Do you know about flight insurance options for re-booking delays and cancellations, or even missed connections?
From the beginning of commercial flight, travel insurance has been available to protect passengers from the frequent foibles associated with this type of journey.
Experienced travelers have a variety of favorite strategies for dealing with this situation.
Frequent fliers usually consult the people who work in their airline mileage clubs at the airport -- people who are known to pull some strings to help preferred travelers. Others have the common sense to jump immediately into lines at the terminal for re-booking, knowing people toward the end of those lines are far more likely to wind up stranded or disappointed. As the airline industry avoids empty seats at all costs, spare seats are becoming a scarce commodity.
Travel insurance softens the blow, picking up the costs of meals, hotels and perhaps new flights when the airlines claim an act of God is responsible for the delay or cancellation. Most budget travelers are well aware of this reality.
But you might not be aware that protection covering the cost of a new flight now is as close as your smartphone, and that coverage isn't particularly expensive.
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A Flight Insurance Option from your Smartphone
A service called Freebird offers flight insurance against delays and cancellations, as well as missed connections. Delays qualify after at least four hours has passed from the original departure time.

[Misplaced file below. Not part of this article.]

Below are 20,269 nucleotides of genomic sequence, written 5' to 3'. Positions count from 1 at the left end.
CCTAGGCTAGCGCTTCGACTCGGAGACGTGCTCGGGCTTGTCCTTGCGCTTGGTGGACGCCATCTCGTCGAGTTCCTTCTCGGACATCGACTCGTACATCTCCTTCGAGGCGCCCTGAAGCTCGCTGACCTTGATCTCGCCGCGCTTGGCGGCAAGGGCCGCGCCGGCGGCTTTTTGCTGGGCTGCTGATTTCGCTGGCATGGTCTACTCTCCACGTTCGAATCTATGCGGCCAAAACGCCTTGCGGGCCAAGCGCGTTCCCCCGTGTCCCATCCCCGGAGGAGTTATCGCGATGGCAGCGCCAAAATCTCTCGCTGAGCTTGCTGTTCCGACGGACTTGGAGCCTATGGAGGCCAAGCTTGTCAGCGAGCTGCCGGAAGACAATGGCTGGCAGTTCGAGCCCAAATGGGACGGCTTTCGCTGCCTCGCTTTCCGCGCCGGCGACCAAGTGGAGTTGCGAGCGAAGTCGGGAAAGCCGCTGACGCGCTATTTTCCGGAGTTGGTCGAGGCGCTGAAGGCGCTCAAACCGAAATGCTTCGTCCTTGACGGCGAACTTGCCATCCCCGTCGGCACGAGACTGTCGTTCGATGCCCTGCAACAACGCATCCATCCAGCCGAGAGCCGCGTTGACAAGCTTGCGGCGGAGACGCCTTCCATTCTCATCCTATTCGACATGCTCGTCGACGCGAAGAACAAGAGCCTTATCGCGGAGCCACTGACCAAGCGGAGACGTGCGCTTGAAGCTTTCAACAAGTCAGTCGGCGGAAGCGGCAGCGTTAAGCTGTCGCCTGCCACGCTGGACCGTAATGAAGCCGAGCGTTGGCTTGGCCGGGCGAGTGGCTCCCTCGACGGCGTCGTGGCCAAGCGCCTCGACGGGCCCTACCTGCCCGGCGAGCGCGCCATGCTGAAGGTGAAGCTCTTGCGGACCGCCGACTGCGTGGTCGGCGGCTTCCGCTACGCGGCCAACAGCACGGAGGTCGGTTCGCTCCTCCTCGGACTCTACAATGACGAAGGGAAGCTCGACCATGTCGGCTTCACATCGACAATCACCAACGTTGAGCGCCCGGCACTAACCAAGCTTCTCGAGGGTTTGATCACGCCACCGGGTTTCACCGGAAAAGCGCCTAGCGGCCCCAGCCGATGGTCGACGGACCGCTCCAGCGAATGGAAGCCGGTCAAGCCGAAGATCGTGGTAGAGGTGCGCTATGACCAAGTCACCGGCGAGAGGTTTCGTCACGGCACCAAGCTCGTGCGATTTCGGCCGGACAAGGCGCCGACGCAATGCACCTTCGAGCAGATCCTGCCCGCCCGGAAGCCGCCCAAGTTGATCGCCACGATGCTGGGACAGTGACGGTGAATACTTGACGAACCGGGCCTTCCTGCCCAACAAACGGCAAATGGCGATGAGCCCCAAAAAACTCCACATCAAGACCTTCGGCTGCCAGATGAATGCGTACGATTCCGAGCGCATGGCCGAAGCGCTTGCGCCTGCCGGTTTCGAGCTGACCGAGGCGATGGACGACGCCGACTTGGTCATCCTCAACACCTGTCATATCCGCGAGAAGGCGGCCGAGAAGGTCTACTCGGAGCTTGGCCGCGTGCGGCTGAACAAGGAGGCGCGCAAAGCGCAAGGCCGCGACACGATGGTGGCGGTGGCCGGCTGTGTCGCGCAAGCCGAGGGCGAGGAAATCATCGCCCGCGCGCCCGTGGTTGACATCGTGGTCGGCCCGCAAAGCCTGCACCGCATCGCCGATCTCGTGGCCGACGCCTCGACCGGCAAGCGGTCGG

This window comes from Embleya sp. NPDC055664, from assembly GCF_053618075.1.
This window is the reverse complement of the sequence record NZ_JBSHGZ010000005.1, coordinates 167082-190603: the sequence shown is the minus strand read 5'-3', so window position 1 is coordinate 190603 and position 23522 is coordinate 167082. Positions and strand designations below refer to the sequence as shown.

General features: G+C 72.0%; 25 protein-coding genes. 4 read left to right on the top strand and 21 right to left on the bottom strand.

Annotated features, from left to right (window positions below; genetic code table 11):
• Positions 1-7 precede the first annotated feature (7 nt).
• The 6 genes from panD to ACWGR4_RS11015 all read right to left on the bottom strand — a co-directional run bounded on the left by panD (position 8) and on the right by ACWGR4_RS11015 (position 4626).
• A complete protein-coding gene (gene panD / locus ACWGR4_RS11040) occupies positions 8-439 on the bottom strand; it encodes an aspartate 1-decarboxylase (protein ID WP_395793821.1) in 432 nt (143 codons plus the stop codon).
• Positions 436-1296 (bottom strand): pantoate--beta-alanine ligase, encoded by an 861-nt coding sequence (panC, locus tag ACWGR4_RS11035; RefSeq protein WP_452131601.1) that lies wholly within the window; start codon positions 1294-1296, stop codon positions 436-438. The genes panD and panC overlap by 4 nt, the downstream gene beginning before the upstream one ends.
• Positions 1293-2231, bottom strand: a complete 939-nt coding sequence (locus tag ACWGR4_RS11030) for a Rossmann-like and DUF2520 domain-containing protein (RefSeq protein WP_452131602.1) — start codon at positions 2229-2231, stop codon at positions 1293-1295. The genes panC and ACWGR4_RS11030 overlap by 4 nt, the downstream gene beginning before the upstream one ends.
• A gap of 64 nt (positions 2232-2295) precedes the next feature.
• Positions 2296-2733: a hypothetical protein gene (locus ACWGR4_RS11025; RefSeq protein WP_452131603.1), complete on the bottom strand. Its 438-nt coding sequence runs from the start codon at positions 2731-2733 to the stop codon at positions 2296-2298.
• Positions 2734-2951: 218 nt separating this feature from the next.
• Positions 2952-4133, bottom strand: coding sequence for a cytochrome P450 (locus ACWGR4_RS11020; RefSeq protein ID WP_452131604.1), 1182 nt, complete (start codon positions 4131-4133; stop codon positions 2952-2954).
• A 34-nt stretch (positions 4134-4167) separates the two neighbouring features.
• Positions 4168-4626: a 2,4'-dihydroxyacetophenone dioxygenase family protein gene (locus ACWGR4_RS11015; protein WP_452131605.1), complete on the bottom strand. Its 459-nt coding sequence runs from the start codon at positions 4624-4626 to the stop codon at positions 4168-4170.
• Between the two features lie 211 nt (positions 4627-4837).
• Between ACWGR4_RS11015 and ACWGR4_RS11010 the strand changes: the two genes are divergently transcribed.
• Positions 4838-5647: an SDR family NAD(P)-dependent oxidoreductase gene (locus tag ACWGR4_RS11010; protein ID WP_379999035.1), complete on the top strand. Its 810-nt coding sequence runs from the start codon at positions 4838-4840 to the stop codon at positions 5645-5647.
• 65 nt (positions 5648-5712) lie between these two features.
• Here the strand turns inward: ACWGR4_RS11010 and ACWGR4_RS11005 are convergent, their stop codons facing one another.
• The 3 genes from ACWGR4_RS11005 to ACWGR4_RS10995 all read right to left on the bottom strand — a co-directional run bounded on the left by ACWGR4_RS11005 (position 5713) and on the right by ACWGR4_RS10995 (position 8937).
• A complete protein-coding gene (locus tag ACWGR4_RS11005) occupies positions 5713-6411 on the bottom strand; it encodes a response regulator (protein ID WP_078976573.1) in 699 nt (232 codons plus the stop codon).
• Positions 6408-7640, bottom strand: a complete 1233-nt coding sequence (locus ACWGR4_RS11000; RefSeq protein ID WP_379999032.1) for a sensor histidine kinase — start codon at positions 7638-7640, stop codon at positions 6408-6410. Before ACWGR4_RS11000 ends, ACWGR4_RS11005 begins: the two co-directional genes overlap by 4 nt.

Here's how this first-of-its kind service works: you buy the insurance for your flight (at a cost of $19 one-way or $34 round-trip) after purchasing the ticket.The purchase can be done online or through a travel agent.
You will not need to download an app to your smartphone. Freebird uses text messaging and a mobile-friendly website to notify you of the cancellation or delay, and then immediately offers an online choice of alternative flights (either on the original airline or another carrier). You simply tap the option that best matches your travel needs.
You'll need to check-in and make baggage arrangements. You keep your old ticket, and Freebird buys the replacement ticket for you. Such a case will cost Freebird money and save you from spending hold time on a slow-responding customer service phone line, or from standing in a line of stranded passengers in the terminal.
It's possible to find flight insurance cheaper than the current rates on Freebird. In fact, rate hikes for the service could come at any time.
The key difference is that with traditional travel insurance, you'll make the arrangements yourself and become reimbursed at a later date for your expenses. Freebird rebooks your flight at no charge, and requires no paperwork. It helps you avoid an unexpected overnight stay or sleeping in the airport.
That's good news for travelers who aren't good at keeping receipts or grow frustrated waiting for that reimbursement to arrive.
Some possible Freebird hazards to keep in mind: